Small Talk: Cash shell minnows to be squeezed out of AIM

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The Independent Online

Up to fifty companies listed on London's junior market face having their shares suspended at the end of the month. By the 1 April deadline, all remaining AIM-listed cash shells with less than £3m in the bank must complete an acquisition. Otherwise trading of their shares will be halted and, at a later date, de-listed.

The London Stock Exchange, which runs AIM, decided last March that it wanted to stem the steady stream of tiny shell company floats on the junior market by giving them only a small window in which to make an acquisition. Of the fifty remaining shells - most of which have less than £1m on their balance sheet - a good number are likely to be working on deals ahead of the cut-off point. If they can demonstrate to the Exchange that they are in the middle of a deal they will avoid suspension. But those companies that have left it too late to comply with the rules face an uphill struggle. As the deadline approaches the value of their shares is likely to decline. Further, any target company they are in talks to buy will be aware of the looming deadline and will certainly push for a better deal for its own shareholders. The biggest risk of all for cash shell investors is that their boards rush into an acquisition that they subsequently regret, wiping out shareholder value in the process.

Of the options for those companies that are de-listed, the best one is probably to join the lightly regulated Ofex exchange. Although moving onto Ofex will hit the company's value, it is better than the alternative: shareholders left stranded in a wholly private company with virtually zero chance of an exit.

IMD to sharpen up

This week International Medical Devices (IMD) will announce that production of its ClipOn "safe" needle has begun for delivery into the NHS and South Africa. Trials of the group's product are due later this month and the needle buyer for the NHS - the Purchasing Supply Agency - has agreed to support the fast track launch of IMD's products into the UK.

The NHS buys 140 million needles per year. IMD hopes to carve itself a piece of the £6m market with its ClipOn safe needle, which the company claims can prevent the injuries and even deaths caused by needle stick injuries because of its retractable design. Of the 40,000 such injuries last year cited in a recent NHS report, nine hospital workers contracted hepatitis C and four contracted HIV.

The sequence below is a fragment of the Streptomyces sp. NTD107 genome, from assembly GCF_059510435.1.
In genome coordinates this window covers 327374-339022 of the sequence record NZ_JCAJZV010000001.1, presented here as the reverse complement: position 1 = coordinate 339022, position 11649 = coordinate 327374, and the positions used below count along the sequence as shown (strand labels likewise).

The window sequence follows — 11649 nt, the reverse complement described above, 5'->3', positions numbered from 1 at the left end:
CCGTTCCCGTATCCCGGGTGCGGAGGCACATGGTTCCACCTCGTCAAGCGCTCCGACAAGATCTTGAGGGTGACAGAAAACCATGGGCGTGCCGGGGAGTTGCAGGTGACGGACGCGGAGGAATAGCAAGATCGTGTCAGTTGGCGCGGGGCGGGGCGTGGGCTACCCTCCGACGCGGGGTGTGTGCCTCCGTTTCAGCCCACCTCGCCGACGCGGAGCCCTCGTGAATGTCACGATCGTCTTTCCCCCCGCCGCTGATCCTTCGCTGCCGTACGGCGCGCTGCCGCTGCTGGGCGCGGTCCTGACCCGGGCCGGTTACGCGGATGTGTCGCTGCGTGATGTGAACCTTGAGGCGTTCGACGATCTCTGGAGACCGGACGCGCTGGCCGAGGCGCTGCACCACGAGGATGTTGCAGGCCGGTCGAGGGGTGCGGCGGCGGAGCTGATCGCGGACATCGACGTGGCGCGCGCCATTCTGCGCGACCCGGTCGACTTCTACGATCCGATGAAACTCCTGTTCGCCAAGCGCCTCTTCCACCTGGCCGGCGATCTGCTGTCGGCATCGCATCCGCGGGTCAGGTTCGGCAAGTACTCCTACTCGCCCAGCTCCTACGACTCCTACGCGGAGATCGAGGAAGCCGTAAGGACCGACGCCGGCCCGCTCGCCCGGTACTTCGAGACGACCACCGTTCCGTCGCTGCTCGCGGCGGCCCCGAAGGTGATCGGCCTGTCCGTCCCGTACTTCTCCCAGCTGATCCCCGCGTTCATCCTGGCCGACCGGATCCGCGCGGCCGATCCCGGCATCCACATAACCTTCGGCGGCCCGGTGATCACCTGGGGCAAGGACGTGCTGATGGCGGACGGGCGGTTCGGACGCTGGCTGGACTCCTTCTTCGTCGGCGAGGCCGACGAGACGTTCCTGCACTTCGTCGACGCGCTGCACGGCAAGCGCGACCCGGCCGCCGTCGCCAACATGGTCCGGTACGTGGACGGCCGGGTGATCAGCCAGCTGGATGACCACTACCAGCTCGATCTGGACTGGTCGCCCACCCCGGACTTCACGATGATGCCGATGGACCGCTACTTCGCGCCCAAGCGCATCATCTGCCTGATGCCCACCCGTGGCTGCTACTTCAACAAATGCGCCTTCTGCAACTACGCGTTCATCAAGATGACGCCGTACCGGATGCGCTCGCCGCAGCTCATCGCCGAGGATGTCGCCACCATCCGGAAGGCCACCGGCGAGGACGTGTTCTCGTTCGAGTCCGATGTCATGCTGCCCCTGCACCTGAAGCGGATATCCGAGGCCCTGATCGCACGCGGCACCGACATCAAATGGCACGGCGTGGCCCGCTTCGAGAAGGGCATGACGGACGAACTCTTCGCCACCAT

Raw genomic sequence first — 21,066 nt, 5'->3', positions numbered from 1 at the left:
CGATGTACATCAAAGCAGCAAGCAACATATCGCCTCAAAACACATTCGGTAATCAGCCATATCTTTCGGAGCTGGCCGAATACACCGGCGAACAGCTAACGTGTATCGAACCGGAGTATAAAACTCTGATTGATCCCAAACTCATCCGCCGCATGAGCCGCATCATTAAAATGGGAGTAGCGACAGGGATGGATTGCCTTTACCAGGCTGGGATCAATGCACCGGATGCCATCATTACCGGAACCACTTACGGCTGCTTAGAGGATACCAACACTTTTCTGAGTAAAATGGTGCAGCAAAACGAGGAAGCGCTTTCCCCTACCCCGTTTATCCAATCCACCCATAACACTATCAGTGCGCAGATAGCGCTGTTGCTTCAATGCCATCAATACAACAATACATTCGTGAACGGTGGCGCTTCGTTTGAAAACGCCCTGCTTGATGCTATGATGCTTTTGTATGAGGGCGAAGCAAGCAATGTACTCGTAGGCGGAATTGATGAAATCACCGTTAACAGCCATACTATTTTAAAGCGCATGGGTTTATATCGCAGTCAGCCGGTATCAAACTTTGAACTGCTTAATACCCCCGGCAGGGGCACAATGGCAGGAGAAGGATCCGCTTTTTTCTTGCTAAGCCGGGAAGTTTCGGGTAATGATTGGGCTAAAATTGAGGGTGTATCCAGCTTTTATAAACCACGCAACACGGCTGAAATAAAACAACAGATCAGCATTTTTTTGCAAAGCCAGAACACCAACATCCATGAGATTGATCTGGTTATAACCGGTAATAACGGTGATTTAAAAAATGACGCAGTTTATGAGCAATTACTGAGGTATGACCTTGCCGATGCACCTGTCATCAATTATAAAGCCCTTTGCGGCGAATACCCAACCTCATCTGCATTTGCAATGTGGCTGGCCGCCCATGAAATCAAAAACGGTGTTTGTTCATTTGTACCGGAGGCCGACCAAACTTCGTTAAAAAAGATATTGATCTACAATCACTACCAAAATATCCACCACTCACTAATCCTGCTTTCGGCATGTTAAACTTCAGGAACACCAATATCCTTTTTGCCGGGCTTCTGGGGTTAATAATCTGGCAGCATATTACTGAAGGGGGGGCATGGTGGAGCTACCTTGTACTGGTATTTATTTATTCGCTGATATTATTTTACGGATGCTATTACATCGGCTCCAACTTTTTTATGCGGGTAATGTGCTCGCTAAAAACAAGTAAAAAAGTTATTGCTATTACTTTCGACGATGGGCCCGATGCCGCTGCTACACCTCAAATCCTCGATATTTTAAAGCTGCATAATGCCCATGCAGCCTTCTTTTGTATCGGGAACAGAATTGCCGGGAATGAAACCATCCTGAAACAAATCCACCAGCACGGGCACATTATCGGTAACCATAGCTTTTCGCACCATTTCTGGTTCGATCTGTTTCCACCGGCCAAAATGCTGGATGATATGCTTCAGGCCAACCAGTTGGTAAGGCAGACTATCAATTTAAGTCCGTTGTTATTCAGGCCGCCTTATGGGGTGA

If IMD is going to make money from its new design it will need to find an efficient way of selling to the various NHS trusts up and down the country. To this end, the group is believed to be preparing the £4m purchase of an existing medical devices distributor. It will fund the deal via an equity issue. IMD's target is already profitable and should help the combined company register a profit of around £500,000 in the first year of its existence. Further such acquisitions are likely on the Continent as IMD looks to sell its offering into France and Germany.

Ant secures key deals

Look out for today's annual results from Ant. The headline profit figure is unlikely to excite - in fact it will probably show that the company registered a small loss for 2005. But more important will be news that Ant has secured key deals with the likes of Siemens and LG Electronics for its technology during the fourth quarter, taking the total number of such deals to 29 for the year.

The group's software helps power IPTV, that is the digital TV and video services increasingly on offer across the globe over the internet from telecom companies and others. In the past, IPTV, which allows the user to watch whatever programme or movie he or she wants at any time of day or night, has been nearly impossible to deliver into people's homes because traditional internet connections have been too slow. However, it should start to boom in the coming years because of the increasing availability of high-speed broadband internet.

Ant hopes to cash in from this trend. The company simply sells a one-off licence for its software to set-top-box makers such as Siemens, LG or Pace Micro (which enable consumers to receive IPTV) and then gets a royalty from the sale of each device. As the rollout of IPTV kicks off in the coming years, both licence sales and royalties should start to generate serious revenues for Ant. At Friday's closing price of 82.5p the company is valued at £20m. Half of this is Ant's cash. The shares are worth tucking away.

Merson takes the rail and air route to market

The UK's leading provider of technical staff for key infrastructure projects such as the construction of Heathrow Terminal 5, the Joint Striker Fighter, and various upgrades to Network Rail and Metronet is planning to float on AIM before the end of the month.

Morson Group hopes to raise £35m of new cash and will use the money to reduce debt and help it fund future acquisition.

The group was founded in 1969. Trading in Morson shares is due to start on 30 March and observers are expecting it to achieve a market capitalisation of £70m. In 2005 it made a profit of £6.9m on sales of £266m. Since 1999, the group has managed to grow its revenues in every year - even during times of economic slowdown.

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